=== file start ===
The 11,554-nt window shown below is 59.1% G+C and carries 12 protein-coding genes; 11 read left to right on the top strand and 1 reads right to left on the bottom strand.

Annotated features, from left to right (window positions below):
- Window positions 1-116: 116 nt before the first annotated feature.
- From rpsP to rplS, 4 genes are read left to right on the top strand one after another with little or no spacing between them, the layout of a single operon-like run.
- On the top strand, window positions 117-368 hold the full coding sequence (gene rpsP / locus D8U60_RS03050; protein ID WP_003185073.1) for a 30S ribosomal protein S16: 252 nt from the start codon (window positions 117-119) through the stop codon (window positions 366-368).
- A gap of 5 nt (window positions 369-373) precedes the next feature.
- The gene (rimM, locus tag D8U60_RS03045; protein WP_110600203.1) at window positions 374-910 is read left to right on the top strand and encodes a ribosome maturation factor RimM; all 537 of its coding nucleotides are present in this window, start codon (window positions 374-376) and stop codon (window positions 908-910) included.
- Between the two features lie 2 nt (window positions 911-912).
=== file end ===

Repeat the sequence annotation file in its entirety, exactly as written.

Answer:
The 11,554-nt window shown below is 59.1% G+C and carries 12 protein-coding genes; 11 read left to right on the top strand and 1 reads right to left on the bottom strand.

Annotated features, from left to right (window positions below):
- Window positions 1-116: 116 nt before the first annotated feature.
- From rpsP to rplS, 4 genes are read left to right on the top strand one after another with little or no spacing between them, the layout of a single operon-like run.
- On the top strand, window positions 117-368 hold the full coding sequence (gene rpsP / locus D8U60_RS03050; protein ID WP_003185073.1) for a 30S ribosomal protein S16: 252 nt from the start codon (window positions 117-119) through the stop codon (window positions 366-368).
- A gap of 5 nt (window positions 369-373) precedes the next feature.
- The gene (rimM, locus tag D8U60_RS03045; protein WP_110600203.1) at window positions 374-910 is read left to right on the top strand and encodes a ribosome maturation factor RimM; all 537 of its coding nucleotides are present in this window, start codon (window positions 374-376) and stop codon (window positions 908-910) included.
- Between the two features lie 2 nt (window positions 911-912).